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Texas rep. to retire over nude online pic

  • In this June 17, 2010 file photo, Rep. Joe Barton, R-Texas, questions BP CEO Tony Hayward, on Capitol Hill in Washington, during the House Energy and Environment subcommittee on Oversight and Investigations hearing on the role of BP in the Deepwater Horizon Explosion and Oil Spill. Republican U.S. Rep. Barton, Texas' most-senior member of Congress, announced Thursday, Nov. 30, 2017, that he won't seek re-election after a nude photo of him circulated online and a Republican activist revealed messages of a sexual nature from him. (AP Photo/Haraz N. Ghanbari) Haraz N. Ghanbari



Associated Press
Thursday, November 30, 2017

AUSTIN, Texas — Republican U.S. Rep. Joe Barton, Texas’ most-senior member of Congress, announced Thursday that he won’t seek re-election after a naked photo of him circulated online and a conservative activist released past messages of a sexual nature from him.

The photo of the 68-year-old Barton was posted on an anonymous Twitter account just before Thanksgiving and Barton apologized. But he also suggested he could be the victim of online exploitation by a woman he’d had a relationship with whose name has not been released.

About a week later, tea party organizer Kelly Canon revealed Facebook Messenger exchanges from 2012 in which Barton asked if she was wearing panties and made other sexual references. Now twice-divorced, Barton was still married to his second wife at the time of their online exchanges.

Canon said her relationship with Barton never advanced beyond the messages.

She said Barton hadn’t apologized for them and that she hadn’t asked him to — but she also called on him to resign so that his private life couldn’t be used against him and other Republicans during 2018 congressional elections.

In announcing that he would retire next year, Barton made no mention of the embarrassing revelations.

“I am very proud of my public record and the many accomplishments of my office,” he said in a statement. “Now is time to step aside and let there be a new voice.”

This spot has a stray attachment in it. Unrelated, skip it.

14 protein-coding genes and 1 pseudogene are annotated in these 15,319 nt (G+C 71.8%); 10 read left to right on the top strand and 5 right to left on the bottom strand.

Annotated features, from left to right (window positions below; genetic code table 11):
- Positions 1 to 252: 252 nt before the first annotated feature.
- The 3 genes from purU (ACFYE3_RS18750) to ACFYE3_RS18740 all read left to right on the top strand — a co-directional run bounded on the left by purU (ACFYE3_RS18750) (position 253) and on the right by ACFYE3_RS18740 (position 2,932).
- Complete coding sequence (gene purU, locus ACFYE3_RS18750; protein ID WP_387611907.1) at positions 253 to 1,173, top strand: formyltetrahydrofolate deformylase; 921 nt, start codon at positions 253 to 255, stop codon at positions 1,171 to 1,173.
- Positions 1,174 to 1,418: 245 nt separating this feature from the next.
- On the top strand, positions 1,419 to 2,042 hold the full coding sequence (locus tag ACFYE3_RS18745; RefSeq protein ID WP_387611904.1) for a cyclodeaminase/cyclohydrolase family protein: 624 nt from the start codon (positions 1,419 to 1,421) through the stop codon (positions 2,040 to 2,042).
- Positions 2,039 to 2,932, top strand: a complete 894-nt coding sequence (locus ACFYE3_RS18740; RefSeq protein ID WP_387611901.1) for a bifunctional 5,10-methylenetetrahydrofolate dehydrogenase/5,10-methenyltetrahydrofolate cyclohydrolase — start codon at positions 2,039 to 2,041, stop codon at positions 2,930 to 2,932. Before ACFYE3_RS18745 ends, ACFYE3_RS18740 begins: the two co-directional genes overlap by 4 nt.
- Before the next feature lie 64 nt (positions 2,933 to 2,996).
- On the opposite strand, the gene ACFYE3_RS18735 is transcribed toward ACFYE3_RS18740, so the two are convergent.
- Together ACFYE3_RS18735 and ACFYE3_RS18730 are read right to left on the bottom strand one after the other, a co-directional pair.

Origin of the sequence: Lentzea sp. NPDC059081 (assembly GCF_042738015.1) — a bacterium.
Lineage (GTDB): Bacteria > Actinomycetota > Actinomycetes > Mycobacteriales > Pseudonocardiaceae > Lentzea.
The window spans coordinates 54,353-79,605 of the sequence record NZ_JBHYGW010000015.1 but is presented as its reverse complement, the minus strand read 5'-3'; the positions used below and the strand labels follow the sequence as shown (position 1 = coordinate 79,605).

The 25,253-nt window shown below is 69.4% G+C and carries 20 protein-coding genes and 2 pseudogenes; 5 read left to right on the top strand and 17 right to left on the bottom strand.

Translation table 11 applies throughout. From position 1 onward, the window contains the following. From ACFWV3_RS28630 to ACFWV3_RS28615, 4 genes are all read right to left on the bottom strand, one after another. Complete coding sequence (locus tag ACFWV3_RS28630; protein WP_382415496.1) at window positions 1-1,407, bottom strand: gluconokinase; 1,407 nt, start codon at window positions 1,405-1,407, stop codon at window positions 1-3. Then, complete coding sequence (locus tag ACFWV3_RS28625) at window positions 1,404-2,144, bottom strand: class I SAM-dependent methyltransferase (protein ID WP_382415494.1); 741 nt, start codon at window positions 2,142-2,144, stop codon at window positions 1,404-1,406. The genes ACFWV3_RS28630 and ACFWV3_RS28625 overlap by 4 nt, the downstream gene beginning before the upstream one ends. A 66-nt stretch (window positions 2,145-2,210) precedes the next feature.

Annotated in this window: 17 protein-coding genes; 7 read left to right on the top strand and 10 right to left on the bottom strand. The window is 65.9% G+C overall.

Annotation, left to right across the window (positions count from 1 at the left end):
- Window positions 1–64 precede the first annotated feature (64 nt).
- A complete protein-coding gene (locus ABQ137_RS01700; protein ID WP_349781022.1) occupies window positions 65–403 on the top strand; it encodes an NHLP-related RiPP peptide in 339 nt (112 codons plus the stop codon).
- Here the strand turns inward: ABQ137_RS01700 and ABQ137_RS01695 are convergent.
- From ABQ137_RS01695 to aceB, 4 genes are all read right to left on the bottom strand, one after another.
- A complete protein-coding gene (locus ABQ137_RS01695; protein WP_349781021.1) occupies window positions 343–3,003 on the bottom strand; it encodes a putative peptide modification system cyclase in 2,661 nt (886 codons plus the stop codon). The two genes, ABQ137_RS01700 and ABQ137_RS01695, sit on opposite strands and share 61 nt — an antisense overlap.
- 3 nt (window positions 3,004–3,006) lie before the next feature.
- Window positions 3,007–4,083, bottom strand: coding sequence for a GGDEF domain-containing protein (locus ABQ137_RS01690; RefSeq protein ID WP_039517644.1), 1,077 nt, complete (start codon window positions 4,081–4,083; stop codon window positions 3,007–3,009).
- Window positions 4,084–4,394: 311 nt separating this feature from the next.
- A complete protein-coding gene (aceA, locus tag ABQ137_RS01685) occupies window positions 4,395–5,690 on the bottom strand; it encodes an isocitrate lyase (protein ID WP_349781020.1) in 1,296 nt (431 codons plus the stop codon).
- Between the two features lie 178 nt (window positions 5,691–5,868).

Canon said she was happy that Barton had “finally came to his senses.”

“I am very relieved that we do not have to fight that battle,” the tea party activist said by phone after Barton’s announcement. “It would have been a feeding frenzy and it would have affected so many other races.”

Though his seat remains safely Republican, Barton this week had drawn a little-known challenger for Texas’ March primary and could have faced others. Immediately after his retirement announcement, Texas Republicans began lining up to replace him.

Before Barton decided to retire, political pressure on him to quit had increased. The Republican Party chairman in his North Texas home county of Tarrant called on him to step aside this week and began being joined by Republican members of the Texas’ state Senate.

A former oil and gas consultant, Barton was first elected to Congress in 1984 and his retirement now means a whopping seven of the state’s 36 members of Congress aren’t seeking re-election. All but two of those open seats are Republican.

Barton, who is from Ennis, just south of Dallas, is vice chairman of the House Committee on Energy and Commerce and manages the Republican team that was practicing for a charity congressional baseball game in June when a gunmen opened fire, seriously wounding one congressman.

He’s a member of the Freedom Caucus, a group known for sometimes clashing with Republican leadership on conservative issues.

Barton was the only Texas congressional Republican to say he would support a proposed immigration package that would provide protections for immigrants who were brought to the U.S. illegally as children. If approved, that could be an alternative to the Obama administration’s Deferred Action for Childhood Arrivals program that President Donald Trump says he will do away with.